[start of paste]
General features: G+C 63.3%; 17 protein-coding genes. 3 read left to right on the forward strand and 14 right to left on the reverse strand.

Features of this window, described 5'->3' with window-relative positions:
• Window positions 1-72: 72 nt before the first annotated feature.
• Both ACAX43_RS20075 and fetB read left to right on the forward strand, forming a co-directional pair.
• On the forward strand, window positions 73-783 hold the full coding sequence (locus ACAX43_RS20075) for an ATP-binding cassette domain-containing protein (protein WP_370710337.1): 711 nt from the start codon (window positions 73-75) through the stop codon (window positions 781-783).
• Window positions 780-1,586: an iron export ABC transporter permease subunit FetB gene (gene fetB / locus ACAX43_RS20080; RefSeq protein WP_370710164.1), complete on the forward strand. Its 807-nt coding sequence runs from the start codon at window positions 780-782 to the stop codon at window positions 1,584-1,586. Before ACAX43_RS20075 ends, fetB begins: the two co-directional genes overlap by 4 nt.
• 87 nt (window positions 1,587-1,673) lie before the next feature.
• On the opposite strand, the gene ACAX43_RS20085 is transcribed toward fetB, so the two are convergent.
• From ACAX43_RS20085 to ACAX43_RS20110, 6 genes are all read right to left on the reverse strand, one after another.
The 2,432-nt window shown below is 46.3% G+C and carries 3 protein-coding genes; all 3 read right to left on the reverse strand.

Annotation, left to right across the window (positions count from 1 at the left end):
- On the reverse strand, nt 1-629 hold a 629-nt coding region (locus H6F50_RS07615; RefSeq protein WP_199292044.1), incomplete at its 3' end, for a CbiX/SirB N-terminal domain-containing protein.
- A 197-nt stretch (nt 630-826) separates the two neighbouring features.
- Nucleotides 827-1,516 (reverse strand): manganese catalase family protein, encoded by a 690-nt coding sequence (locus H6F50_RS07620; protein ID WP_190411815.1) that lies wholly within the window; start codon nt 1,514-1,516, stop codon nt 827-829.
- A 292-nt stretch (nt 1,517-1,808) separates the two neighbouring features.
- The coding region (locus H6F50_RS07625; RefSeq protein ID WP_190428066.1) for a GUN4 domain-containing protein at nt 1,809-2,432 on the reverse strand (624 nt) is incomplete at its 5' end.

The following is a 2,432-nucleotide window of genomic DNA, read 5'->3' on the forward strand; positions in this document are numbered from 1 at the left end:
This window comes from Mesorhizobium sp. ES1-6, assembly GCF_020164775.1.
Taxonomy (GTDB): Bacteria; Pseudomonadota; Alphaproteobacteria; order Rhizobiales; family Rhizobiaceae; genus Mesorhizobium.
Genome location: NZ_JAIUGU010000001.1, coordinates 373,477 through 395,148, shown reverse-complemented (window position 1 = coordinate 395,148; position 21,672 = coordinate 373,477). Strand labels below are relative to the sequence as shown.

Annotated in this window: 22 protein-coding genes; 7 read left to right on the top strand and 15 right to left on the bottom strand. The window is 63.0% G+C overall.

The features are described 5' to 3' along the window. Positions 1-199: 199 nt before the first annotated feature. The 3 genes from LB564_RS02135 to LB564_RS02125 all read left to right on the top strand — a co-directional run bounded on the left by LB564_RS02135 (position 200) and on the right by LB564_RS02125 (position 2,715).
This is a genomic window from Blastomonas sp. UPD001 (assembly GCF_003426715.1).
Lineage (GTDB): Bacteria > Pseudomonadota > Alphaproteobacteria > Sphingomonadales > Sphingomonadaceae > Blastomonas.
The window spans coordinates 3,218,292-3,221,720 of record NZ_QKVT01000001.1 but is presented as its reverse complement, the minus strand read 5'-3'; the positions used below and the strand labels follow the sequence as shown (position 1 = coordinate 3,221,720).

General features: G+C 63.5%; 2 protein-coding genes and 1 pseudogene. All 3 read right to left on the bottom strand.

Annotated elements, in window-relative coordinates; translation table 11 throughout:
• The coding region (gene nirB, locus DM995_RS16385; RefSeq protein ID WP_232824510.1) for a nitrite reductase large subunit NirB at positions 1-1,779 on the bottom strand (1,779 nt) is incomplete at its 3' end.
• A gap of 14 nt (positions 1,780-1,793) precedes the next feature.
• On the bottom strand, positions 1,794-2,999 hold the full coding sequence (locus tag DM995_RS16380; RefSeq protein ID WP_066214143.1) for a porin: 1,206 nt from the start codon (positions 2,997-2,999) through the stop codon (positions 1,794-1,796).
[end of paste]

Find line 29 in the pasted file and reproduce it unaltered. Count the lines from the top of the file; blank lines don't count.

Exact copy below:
• A gap of 14 nt (positions 1,780-1,793) precedes the next feature.